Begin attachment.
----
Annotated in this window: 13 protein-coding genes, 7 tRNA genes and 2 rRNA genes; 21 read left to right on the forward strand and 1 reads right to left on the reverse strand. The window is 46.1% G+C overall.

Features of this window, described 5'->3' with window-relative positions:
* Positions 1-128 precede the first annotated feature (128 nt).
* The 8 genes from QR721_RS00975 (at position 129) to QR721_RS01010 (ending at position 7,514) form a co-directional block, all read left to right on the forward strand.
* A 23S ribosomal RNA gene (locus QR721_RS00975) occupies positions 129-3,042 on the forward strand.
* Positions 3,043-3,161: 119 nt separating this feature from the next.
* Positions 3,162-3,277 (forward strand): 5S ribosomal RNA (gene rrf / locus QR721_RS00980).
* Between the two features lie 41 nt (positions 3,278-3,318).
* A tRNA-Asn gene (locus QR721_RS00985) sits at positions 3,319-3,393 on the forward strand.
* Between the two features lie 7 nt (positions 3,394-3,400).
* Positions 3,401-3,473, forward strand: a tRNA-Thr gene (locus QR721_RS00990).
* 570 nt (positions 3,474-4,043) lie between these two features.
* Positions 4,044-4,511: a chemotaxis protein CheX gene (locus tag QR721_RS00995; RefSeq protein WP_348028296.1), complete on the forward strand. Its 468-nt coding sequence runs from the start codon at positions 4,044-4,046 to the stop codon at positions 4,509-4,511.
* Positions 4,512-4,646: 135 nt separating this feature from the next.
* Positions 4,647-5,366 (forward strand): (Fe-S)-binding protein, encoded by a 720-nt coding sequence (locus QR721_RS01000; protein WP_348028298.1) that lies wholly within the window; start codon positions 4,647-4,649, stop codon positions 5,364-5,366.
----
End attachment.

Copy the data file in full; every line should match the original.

Annotated in this window: 13 protein-coding genes, 7 tRNA genes and 2 rRNA genes; 21 read left to right on the forward strand and 1 reads right to left on the reverse strand. The window is 46.1% G+C overall.

Features of this window, described 5'->3' with window-relative positions:
* Positions 1-128 precede the first annotated feature (128 nt).
* The 8 genes from QR721_RS00975 (at position 129) to QR721_RS01010 (ending at position 7,514) form a co-directional block, all read left to right on the forward strand.
* A 23S ribosomal RNA gene (locus QR721_RS00975) occupies positions 129-3,042 on the forward strand.
* Positions 3,043-3,161: 119 nt separating this feature from the next.
* Positions 3,162-3,277 (forward strand): 5S ribosomal RNA (gene rrf / locus QR721_RS00980).
* Between the two features lie 41 nt (positions 3,278-3,318).
* A tRNA-Asn gene (locus QR721_RS00985) sits at positions 3,319-3,393 on the forward strand.
* Between the two features lie 7 nt (positions 3,394-3,400).
* Positions 3,401-3,473, forward strand: a tRNA-Thr gene (locus QR721_RS00990).
* 570 nt (positions 3,474-4,043) lie between these two features.
* Positions 4,044-4,511: a chemotaxis protein CheX gene (locus tag QR721_RS00995; RefSeq protein WP_348028296.1), complete on the forward strand. Its 468-nt coding sequence runs from the start codon at positions 4,044-4,046 to the stop codon at positions 4,509-4,511.
* Positions 4,512-4,646: 135 nt separating this feature from the next.
* Positions 4,647-5,366 (forward strand): (Fe-S)-binding protein, encoded by a 720-nt coding sequence (locus QR721_RS01000; protein WP_348028298.1) that lies wholly within the window; start codon positions 4,647-4,649, stop codon positions 5,364-5,366.